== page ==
July 29, 2014

18th Century Dog Houses

The Metropolitan Museum's Wrightsman Galleries for French Decorative Arts. Photo: Carlton Hobbs LLC

If you visit the Metropolitan Museum of Art's Wrightsman Galleries, look for a little 18th century dog house on display.  The exterior of the dog house is covered in blue velvet and architectural elements frame the house, painted in gold.  The interior is lined with striped silk and has, of course, a comfortable velvet pillow bed for the lucky royal pup.  This decorative little house was made for royal dogs, and it is stamped with the mark of Marie Antoinette's royal furniture maker!


Dog kennel Claude I Sené (1724–1792, master 1743), ca. 1775–80, Gilded beech and pine; silk and velvet. The Metropolitan Museum of Art.



This stamp reads GARDE MEUBLE DE LA REINE [mark of the Garde Meuble de la Reine Marie-Antoinette]



Etienne Nauroy, Pair of Louis XV Dog Kennels. 1765, Gilt wood. Wrightsman Collection, image via Sotheby's.

Another example of an 18th century dog house is this pair from the mid 18th-century. They have little curtains tucked inside and are also lined with silk.  The tops of these are fitted with a matching pillow, a perfect low stool for a foot rest! Comfort for both dog and master.

Etienne Nauroy, Pair of Louis XV Dog Kennels (Detail). 1765, Gilt wood. Wrightsman Collection, image via Sotheby's.

The tops of these are fitted with a matching pillow which makes a perfect low stool for a foot rest! Comfort for both dog and master.



Dog's Sedan Chair, Louis XV style. 1765, Gilt wood, velvet and brass. Wrightsman Collection, image via Sotheby's.
And here is something a little different. This is a sedan chair for a dog! Have you ever seen such a thing?

This interesting object was made in the mid-18th century. It is gilt and covered in red velvet. The decorative brass studs create little heart designs, and the overall shape is that of a pagoda.  In this case, the well loved 18th century puppy will travel in comfort, a plush velvet cushion lines the inside of the chair. 

Detail.
The top has features, I assume to add flair as the dog is traveling around.  Can't you picture them bobbing and fluttering in the movement?  Also, notice along the bottom of the chair are figures of little dogs (so you know just who belongs in it!)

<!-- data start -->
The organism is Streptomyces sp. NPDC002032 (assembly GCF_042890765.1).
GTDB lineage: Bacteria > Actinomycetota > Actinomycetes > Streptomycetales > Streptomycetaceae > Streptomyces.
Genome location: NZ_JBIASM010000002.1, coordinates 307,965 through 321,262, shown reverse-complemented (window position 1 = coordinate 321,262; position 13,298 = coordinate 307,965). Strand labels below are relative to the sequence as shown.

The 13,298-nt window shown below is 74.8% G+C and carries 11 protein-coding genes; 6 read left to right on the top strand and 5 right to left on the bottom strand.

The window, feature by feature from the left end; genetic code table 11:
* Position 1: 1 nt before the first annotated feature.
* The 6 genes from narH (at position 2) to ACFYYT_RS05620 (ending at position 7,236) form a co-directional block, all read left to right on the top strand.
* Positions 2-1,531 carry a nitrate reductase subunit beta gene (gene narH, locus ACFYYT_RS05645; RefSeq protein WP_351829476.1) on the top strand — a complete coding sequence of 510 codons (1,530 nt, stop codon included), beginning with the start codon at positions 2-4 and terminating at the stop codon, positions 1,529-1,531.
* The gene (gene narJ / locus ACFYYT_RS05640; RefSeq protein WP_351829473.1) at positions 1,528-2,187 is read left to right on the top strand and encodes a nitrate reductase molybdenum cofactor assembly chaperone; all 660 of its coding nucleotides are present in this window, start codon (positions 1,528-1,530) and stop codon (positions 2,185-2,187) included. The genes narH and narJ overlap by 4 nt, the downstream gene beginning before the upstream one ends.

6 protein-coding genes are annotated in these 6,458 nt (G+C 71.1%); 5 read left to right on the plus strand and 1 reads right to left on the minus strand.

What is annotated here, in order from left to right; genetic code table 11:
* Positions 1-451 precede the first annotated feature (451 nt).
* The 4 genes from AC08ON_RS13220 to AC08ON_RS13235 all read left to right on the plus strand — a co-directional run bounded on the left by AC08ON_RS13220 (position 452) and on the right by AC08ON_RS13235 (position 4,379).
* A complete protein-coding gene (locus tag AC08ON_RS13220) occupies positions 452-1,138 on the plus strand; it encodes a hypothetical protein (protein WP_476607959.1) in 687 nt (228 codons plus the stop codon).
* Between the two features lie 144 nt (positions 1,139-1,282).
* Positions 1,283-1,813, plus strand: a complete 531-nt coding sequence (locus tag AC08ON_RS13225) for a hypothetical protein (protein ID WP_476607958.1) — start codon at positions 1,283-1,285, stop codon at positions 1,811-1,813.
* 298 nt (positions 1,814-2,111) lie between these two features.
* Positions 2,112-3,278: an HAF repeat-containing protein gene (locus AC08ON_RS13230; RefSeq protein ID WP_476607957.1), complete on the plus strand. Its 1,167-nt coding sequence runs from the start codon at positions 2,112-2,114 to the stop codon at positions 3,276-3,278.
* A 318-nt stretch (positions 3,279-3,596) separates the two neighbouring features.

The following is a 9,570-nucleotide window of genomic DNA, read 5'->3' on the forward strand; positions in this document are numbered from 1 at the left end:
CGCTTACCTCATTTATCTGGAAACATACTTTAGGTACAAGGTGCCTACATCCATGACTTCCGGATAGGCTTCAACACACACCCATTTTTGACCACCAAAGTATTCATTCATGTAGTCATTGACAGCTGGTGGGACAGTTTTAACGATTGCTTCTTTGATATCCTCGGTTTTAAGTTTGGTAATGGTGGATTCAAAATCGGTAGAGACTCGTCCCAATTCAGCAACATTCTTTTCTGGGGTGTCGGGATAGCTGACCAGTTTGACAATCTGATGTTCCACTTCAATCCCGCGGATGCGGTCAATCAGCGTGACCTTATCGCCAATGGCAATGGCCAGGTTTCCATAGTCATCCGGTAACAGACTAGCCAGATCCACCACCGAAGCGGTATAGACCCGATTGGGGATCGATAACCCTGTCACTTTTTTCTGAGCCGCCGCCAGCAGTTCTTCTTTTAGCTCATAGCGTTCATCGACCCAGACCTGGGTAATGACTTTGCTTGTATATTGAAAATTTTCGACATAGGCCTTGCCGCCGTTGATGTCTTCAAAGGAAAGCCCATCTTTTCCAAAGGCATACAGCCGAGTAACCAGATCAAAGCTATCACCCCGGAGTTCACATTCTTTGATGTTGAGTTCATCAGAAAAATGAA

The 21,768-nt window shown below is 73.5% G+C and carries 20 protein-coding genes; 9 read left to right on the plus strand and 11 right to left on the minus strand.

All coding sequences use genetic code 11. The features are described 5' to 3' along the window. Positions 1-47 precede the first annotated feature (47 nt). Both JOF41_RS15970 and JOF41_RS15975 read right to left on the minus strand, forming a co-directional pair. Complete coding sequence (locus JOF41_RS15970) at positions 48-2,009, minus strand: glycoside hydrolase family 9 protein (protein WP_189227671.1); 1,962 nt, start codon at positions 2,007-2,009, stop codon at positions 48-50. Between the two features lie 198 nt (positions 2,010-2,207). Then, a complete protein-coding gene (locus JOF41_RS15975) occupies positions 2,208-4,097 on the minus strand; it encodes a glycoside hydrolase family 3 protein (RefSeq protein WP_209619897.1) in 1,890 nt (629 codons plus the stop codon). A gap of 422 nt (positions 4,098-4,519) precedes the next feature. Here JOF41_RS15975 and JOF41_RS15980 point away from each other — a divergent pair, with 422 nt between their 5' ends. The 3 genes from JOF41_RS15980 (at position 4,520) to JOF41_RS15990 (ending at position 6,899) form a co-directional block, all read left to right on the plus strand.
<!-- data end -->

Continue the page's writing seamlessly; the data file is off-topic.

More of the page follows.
Related: 

July 22, 2014

Marie Antoinette's Boudoir at Fontainebleau

Jules-Marc-Antoine Frappaz, Marie Antoinette's Boudoir. 1876, oil on canvas. Musée national du Château de Fontainebleau.  






Here are some modern photos that capture this room.

Photo by www.louvrepourtous.fr

Photo by www.louvrepourtous.fr 
Gaillarde Raphaël, Château de Fontainebleau : boudoir de la Reine. Photograph. Permalink 

July 17, 2014

Madame du Barry, a known beauty

Jean-Baptiste Greuze, Portrait of the Comtesse Du Barry. [1771] ? oil on canvas.

"All the portraits and documents agree in giving Du Barry the rarest fascinations of woman, the enchantments of an unrivaled grace. Her hair was fine, long and silky, and of that blond cendré which, without the aid of powder, gives a sweetness and delicious harmony to the face, which was both bright and pensive.

As a charming contrast, she had brown eyebrows, and long curved brown eyelashes which set off the tender gleam of her blue eyes-eyes which only the pencil of a Greuze could depict.

Both types of beauty were untied in her face in a delightful manner, for the tender passion of the blonde was mingled with the ardent smile of the brunette."

Goncourt, Edmond de, Jules de Goncourt, and Robert Kopp. 2003. Les maîtresses de Louis XV et autres portraits de femmes: la duchesse de Châteauroux et ses soeurs, madame de Pompadour, la du Barry, Sophie Arnould, histoire de Marie-Antoinette. Paris: Laffont. 

July 14, 2014

The Bastille: facts and stories

Storming of the Bastille. Arrest of M. de Launay. Painting, 1791. Musée Carnavalet


Commemorative buttons were distributed! Here are some more facts about the Bastille


That is one hell of a loaf! The Quality of Bread in France prior to the Storming of the Bastille


At the end of 1789 there was a demand to commemorate the Bastille with a festival and Francois Joseph Gossec composed Le Triomphe De La République for it.


Much earlier in history, lady writer Madame de Tencin was sent to the Bastille for a crime she did not commit (a total set up!)


Button commemorating the taking of the Bastille.